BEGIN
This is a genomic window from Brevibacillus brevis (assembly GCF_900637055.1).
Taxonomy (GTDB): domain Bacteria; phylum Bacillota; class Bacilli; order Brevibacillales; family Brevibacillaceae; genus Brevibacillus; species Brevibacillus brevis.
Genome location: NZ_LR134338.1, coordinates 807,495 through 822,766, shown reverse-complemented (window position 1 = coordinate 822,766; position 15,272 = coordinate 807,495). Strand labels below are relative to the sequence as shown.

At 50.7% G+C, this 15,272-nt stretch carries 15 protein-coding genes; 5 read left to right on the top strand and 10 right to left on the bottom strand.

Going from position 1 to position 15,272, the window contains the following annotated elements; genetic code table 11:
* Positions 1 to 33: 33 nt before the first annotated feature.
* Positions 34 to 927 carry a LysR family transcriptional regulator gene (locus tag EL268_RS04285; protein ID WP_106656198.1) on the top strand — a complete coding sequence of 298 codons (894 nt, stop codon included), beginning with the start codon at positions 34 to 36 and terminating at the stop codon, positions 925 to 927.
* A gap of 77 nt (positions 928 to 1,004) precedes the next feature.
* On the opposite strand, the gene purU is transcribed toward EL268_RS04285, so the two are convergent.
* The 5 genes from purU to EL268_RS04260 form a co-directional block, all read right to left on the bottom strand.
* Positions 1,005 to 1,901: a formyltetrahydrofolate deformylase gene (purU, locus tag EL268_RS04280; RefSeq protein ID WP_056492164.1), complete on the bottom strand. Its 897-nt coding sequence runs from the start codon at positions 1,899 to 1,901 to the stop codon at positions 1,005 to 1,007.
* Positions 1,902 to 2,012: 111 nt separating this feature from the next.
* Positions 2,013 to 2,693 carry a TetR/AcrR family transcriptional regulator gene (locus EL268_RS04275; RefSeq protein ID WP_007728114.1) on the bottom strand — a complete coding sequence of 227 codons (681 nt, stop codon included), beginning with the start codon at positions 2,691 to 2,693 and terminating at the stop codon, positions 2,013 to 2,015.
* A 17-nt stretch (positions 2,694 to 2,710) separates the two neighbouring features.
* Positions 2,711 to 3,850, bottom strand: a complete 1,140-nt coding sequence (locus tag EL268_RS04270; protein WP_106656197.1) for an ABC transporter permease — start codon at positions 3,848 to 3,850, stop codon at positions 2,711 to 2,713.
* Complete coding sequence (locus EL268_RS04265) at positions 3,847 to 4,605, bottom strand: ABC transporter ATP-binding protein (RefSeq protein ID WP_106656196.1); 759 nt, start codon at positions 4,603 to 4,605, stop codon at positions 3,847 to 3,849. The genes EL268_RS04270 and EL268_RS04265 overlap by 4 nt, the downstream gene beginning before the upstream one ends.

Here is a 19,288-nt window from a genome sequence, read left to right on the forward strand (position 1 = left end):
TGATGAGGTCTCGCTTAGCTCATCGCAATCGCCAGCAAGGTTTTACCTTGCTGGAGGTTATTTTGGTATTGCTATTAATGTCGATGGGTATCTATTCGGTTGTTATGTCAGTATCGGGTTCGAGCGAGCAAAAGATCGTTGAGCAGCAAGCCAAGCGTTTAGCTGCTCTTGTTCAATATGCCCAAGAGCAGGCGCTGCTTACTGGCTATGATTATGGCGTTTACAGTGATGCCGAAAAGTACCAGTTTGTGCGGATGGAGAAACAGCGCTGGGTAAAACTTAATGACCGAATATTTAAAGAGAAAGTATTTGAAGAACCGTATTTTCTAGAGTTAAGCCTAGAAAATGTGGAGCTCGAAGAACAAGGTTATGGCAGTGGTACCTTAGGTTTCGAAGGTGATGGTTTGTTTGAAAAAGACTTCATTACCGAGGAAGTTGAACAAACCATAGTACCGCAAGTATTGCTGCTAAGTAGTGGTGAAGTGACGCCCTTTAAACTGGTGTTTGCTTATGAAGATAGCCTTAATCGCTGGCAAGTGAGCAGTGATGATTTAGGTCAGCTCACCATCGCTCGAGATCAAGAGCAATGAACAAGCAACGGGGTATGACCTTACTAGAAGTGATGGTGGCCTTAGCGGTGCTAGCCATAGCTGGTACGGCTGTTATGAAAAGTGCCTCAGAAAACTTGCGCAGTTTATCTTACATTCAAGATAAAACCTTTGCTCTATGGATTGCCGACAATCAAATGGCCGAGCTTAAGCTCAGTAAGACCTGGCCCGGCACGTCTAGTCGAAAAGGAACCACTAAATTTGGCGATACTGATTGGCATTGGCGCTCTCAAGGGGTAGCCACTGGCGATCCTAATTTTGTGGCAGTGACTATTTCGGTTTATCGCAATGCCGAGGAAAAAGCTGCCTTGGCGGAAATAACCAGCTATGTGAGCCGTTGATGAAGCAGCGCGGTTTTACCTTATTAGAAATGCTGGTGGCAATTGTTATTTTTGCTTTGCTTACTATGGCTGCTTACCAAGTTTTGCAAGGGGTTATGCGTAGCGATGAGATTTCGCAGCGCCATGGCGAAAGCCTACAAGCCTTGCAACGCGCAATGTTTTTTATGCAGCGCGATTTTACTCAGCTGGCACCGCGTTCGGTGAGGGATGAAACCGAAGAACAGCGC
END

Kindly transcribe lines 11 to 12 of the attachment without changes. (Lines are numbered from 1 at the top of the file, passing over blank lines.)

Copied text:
* Positions 1,005 to 1,901: a formyltetrahydrofolate deformylase gene (purU, locus tag EL268_RS04280; RefSeq protein ID WP_056492164.1), complete on the bottom strand. Its 897-nt coding sequence runs from the start codon at positions 1,899 to 1,901 to the stop codon at positions 1,005 to 1,007.
* Positions 1,902 to 2,012: 111 nt separating this feature from the next.